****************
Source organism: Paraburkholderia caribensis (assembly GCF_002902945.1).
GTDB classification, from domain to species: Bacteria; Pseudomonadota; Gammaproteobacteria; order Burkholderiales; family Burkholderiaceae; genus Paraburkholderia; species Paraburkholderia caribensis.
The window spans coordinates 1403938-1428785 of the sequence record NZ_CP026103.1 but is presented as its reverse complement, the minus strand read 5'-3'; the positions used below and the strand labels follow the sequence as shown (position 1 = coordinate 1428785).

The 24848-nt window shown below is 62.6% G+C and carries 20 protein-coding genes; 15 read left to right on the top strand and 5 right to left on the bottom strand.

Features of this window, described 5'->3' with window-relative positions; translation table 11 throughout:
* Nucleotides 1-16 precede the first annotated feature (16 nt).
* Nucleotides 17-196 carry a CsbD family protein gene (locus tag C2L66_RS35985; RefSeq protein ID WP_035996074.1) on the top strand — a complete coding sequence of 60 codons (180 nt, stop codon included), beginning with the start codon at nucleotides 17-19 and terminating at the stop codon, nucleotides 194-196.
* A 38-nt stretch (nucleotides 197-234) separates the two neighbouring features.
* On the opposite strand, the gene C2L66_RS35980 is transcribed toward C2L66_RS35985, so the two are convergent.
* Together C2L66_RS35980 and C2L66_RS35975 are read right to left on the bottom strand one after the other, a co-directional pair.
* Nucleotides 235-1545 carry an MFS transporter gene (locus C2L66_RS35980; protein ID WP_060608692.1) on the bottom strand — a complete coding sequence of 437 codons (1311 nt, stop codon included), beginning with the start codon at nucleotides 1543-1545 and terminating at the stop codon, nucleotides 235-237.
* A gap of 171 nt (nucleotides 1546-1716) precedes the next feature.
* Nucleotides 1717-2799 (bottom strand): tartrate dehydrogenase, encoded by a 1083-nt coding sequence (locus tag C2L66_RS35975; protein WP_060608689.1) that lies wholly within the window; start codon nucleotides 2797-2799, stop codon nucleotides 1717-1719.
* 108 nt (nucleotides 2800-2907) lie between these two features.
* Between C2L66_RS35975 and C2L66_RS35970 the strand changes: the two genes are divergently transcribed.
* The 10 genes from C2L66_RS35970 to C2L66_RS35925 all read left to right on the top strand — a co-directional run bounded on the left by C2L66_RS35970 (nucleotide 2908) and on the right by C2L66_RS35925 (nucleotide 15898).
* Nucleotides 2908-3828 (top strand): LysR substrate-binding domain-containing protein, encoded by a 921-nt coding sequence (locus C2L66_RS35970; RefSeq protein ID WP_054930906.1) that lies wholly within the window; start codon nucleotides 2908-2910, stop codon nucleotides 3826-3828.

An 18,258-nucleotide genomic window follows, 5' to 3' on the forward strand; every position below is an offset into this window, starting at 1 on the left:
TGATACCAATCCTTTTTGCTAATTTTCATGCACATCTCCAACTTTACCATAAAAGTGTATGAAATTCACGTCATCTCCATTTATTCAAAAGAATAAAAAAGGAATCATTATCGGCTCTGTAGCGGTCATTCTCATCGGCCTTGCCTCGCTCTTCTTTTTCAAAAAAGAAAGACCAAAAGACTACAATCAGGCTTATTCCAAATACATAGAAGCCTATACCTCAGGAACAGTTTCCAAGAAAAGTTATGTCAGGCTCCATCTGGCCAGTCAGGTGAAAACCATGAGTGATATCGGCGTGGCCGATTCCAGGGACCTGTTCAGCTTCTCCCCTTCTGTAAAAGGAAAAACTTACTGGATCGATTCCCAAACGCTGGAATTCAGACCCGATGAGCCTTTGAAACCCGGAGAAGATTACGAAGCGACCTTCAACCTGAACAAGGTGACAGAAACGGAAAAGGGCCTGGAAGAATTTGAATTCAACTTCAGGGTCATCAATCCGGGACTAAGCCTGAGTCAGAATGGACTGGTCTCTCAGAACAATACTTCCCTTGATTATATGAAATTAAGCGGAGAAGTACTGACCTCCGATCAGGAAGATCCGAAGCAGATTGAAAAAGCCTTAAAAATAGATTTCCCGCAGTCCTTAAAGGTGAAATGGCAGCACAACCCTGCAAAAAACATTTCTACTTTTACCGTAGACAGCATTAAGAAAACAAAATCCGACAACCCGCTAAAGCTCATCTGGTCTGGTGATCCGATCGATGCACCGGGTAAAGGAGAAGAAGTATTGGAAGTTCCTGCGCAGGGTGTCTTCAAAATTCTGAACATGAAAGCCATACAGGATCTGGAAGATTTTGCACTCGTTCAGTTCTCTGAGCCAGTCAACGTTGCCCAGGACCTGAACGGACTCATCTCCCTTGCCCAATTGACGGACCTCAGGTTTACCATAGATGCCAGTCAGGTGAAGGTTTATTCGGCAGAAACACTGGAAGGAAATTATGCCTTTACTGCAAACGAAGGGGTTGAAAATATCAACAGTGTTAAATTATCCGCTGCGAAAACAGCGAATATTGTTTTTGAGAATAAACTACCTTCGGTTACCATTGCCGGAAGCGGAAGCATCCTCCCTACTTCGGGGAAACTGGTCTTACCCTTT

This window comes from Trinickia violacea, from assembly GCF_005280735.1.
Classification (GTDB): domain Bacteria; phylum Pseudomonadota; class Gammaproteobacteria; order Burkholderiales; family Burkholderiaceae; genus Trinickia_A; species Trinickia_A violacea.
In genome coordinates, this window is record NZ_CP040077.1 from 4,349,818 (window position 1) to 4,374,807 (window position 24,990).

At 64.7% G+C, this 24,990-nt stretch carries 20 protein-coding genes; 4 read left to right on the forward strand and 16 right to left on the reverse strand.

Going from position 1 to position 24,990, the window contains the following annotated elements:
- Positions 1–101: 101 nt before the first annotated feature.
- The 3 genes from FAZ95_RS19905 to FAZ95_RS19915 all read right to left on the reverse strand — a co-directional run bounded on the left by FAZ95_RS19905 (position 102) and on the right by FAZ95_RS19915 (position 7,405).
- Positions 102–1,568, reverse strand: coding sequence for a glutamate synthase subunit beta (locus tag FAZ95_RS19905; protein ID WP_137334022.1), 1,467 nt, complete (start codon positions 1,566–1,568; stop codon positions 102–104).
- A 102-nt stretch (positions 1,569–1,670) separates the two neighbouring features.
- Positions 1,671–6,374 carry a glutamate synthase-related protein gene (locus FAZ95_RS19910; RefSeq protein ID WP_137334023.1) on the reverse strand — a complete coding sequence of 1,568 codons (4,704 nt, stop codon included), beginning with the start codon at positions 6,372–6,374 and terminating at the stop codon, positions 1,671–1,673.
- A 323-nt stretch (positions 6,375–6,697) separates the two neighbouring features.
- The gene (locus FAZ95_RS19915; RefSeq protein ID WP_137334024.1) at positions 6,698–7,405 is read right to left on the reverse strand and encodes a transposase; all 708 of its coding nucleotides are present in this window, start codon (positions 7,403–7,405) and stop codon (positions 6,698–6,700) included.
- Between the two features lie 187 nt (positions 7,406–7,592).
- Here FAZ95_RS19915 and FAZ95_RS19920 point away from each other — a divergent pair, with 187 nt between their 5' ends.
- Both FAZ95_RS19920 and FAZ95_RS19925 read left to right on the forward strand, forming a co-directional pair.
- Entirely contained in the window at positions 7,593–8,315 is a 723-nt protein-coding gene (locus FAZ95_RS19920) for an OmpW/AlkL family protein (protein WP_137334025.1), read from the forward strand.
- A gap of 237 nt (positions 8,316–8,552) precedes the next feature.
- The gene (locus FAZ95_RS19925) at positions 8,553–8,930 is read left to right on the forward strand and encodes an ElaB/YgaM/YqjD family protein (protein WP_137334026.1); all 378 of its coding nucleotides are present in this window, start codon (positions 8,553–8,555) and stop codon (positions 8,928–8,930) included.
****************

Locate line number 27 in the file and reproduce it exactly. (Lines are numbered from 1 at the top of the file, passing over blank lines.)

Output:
- Positions 102–1,568, reverse strand: coding sequence for a glutamate synthase subunit beta (locus tag FAZ95_RS19905; protein ID WP_137334022.1), 1,467 nt, complete (start codon positions 1,566–1,568; stop codon positions 102–104).